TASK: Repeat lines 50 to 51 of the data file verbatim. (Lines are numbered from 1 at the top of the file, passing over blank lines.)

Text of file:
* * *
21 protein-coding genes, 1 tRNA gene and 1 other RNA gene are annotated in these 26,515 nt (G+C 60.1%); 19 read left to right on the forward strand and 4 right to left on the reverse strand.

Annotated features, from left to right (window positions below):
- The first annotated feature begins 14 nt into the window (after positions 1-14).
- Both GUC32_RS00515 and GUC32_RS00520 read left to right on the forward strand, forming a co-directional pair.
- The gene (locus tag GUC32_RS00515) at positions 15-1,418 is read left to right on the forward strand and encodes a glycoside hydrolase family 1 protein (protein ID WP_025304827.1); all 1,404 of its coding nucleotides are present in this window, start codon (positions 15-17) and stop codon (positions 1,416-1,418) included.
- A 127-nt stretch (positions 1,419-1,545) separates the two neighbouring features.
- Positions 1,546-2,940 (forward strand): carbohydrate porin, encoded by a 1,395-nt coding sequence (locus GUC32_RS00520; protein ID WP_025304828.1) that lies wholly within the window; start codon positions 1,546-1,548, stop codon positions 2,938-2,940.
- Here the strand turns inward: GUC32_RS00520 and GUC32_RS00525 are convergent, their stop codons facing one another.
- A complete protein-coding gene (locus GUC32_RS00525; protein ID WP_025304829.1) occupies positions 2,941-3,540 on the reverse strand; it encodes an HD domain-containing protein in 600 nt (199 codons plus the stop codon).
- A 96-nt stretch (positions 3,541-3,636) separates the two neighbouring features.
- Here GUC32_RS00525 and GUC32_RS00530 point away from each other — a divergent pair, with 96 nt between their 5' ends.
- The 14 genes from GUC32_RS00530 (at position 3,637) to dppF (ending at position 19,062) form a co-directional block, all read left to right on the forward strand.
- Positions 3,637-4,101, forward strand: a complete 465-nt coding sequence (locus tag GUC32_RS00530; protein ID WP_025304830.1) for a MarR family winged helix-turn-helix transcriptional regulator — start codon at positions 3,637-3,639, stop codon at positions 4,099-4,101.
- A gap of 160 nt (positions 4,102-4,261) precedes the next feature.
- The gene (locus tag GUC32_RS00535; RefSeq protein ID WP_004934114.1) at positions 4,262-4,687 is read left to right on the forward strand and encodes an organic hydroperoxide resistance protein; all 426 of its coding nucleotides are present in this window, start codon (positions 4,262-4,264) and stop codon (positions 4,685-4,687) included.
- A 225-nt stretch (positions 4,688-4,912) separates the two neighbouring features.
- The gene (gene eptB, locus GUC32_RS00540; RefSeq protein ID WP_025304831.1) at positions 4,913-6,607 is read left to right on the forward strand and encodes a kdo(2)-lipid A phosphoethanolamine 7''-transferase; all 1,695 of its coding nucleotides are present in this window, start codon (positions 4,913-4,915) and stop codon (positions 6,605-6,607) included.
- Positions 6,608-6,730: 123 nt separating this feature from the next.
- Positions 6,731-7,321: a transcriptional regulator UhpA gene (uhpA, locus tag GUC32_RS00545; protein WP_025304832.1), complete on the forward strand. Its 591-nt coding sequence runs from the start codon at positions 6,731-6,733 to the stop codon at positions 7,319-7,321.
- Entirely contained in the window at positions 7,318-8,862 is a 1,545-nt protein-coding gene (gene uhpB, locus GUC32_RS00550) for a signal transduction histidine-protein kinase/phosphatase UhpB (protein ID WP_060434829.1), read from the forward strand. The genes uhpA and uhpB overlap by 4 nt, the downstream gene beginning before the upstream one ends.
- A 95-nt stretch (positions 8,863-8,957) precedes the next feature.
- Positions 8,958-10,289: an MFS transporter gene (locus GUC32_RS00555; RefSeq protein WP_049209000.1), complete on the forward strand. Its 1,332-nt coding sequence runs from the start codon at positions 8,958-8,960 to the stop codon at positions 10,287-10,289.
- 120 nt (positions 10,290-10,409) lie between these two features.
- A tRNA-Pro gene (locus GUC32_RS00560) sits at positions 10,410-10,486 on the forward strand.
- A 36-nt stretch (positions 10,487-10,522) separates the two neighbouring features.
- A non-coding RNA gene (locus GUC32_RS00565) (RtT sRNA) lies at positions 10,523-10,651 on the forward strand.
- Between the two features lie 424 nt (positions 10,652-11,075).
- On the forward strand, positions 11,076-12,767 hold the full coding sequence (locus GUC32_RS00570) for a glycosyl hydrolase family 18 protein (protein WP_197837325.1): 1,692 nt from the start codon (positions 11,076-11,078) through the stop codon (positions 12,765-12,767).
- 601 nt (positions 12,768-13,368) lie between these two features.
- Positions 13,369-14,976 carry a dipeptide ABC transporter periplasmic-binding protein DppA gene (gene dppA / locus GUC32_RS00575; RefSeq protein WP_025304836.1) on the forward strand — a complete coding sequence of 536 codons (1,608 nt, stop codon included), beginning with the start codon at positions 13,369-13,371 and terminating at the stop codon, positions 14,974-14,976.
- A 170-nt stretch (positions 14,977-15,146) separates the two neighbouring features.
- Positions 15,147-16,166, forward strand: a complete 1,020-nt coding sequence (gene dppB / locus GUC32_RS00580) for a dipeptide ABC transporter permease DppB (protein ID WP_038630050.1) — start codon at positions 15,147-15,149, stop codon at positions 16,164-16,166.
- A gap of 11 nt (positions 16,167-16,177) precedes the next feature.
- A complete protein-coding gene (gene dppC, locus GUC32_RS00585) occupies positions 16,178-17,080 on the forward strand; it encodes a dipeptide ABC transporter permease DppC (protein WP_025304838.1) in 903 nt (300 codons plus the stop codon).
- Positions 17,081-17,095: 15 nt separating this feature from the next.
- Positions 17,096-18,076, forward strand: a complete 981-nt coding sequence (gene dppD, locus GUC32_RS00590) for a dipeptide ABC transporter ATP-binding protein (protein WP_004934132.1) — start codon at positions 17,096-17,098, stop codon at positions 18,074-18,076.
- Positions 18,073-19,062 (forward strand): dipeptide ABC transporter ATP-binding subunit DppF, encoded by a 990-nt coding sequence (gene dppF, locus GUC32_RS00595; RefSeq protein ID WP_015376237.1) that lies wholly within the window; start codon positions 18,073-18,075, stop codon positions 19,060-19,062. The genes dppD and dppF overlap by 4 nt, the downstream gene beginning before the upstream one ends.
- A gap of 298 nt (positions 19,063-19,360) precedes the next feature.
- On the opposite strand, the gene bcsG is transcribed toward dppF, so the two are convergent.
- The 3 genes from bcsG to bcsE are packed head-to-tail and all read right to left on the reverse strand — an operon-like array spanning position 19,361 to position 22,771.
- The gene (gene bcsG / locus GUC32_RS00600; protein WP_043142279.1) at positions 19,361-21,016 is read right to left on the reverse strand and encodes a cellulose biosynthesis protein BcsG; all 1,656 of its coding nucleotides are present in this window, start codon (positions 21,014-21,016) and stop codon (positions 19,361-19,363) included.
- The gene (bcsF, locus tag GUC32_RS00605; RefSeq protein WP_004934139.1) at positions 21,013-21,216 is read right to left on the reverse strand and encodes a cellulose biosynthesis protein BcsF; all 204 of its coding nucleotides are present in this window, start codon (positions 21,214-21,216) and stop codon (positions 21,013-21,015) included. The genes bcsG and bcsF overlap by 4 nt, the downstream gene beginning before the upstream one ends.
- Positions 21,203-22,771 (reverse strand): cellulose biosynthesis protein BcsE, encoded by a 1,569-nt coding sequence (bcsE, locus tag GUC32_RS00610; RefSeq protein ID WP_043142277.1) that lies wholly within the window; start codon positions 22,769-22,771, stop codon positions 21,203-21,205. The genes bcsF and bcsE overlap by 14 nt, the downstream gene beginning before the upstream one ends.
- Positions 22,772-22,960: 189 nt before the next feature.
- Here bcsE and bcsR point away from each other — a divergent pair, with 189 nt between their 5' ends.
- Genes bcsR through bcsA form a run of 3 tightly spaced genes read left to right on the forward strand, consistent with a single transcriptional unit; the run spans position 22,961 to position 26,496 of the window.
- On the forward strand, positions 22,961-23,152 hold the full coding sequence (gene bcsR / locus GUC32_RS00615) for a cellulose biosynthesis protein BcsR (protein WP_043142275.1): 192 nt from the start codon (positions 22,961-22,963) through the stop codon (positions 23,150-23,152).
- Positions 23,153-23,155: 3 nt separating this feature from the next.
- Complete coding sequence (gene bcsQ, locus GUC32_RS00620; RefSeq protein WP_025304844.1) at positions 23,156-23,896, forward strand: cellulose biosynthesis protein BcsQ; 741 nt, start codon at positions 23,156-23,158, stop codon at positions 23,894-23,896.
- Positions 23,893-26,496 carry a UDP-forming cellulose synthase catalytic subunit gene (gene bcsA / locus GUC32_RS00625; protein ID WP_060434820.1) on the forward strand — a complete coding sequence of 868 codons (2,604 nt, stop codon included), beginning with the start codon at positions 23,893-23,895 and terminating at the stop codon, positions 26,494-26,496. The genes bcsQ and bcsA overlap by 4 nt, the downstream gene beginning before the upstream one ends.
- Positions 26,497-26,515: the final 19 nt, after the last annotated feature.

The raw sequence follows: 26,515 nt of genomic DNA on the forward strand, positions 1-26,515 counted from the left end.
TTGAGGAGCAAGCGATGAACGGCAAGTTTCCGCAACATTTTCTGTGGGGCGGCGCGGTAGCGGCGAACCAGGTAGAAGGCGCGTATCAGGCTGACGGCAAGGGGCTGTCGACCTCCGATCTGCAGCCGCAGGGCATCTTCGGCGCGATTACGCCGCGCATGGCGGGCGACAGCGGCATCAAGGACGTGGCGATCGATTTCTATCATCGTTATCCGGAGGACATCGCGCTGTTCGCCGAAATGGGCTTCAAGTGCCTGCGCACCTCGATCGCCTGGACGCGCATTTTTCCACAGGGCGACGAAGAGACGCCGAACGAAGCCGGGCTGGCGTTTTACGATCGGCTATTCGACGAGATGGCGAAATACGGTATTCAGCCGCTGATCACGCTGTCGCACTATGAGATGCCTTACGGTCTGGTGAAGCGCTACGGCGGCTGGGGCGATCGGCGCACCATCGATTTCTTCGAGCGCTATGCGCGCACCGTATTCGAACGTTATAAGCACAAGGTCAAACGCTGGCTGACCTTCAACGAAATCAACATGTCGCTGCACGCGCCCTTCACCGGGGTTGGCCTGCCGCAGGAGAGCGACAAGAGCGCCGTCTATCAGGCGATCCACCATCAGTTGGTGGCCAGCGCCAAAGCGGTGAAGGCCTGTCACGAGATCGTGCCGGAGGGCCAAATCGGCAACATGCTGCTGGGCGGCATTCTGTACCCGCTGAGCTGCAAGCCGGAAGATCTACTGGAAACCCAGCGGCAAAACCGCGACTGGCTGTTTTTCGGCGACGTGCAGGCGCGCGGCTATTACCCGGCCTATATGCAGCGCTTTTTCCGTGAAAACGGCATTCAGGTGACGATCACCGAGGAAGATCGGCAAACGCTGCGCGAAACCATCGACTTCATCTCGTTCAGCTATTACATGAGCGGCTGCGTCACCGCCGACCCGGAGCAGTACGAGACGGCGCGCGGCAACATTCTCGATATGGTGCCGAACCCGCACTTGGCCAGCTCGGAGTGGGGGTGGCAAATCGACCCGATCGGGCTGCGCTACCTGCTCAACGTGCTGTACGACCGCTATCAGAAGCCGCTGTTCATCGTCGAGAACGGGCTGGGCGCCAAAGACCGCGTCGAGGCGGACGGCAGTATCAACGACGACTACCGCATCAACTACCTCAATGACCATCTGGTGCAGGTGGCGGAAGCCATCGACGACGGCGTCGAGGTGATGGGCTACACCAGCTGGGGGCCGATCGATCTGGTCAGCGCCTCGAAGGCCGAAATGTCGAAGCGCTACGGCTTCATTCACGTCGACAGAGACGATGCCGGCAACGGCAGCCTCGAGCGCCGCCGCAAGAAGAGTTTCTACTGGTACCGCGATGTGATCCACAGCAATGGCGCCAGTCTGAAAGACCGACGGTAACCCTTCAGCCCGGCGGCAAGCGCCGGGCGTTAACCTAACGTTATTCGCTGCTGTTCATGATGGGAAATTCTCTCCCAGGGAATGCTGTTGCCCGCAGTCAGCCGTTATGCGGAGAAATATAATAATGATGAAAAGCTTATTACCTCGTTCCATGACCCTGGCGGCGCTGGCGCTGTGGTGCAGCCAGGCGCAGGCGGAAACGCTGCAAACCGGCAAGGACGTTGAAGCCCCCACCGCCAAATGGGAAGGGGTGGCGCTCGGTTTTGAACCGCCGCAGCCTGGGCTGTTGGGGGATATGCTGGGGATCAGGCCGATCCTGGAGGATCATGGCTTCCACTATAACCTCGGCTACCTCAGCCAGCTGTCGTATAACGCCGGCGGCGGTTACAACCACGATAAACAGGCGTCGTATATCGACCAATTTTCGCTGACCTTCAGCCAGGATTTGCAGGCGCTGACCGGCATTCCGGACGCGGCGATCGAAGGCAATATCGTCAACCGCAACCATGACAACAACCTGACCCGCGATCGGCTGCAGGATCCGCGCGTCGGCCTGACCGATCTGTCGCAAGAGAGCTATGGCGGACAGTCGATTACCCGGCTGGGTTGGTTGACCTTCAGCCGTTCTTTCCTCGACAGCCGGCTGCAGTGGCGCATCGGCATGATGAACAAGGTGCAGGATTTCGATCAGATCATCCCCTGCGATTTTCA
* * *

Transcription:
- Positions 23,893-26,496 carry a UDP-forming cellulose synthase catalytic subunit gene (gene bcsA / locus GUC32_RS00625; protein ID WP_060434820.1) on the forward strand — a complete coding sequence of 868 codons (2,604 nt, stop codon included), beginning with the start codon at positions 23,893-23,895 and terminating at the stop codon, positions 26,494-26,496. The genes bcsQ and bcsA overlap by 4 nt, the downstream gene beginning before the upstream one ends.
- Positions 26,497-26,515: the final 19 nt, after the last annotated feature.